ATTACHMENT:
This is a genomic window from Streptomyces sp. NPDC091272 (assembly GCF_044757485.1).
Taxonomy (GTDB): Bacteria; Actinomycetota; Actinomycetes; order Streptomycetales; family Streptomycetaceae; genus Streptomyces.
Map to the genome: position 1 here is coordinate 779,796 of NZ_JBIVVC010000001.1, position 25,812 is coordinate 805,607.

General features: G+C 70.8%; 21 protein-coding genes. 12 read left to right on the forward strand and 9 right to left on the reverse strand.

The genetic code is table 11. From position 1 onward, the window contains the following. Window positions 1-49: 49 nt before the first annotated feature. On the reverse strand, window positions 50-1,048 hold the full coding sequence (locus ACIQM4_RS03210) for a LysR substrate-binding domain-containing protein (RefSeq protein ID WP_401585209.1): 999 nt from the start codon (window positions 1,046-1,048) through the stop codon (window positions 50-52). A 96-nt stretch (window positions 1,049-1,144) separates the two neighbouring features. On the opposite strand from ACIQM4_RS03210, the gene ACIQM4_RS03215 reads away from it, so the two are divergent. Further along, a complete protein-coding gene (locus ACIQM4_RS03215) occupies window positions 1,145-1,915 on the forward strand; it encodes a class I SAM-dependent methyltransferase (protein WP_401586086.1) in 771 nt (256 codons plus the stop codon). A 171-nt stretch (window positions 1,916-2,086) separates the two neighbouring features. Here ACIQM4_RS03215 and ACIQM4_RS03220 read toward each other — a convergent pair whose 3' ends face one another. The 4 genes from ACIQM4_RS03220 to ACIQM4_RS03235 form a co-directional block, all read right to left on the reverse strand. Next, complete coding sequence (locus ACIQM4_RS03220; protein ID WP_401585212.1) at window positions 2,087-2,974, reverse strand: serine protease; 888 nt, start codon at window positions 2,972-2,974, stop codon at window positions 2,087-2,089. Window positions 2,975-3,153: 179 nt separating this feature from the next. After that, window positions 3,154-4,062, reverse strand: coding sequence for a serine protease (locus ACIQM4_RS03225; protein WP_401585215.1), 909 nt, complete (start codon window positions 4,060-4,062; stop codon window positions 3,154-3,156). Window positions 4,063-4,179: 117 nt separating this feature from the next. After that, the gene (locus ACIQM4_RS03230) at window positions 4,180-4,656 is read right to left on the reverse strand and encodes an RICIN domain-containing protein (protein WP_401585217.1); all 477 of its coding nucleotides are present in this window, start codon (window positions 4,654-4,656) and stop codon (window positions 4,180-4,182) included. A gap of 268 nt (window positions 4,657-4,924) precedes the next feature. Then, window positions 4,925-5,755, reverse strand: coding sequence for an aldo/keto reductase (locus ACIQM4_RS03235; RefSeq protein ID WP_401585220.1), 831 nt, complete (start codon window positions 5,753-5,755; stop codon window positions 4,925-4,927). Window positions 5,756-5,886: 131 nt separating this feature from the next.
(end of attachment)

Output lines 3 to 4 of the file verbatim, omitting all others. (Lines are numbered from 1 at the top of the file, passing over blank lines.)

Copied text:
Map to the genome: position 1 here is coordinate 779,796 of NZ_JBIVVC010000001.1, position 25,812 is coordinate 805,607.

General features: G+C 70.8%; 21 protein-coding genes. 12 read left to right on the forward strand and 9 right to left on the reverse strand.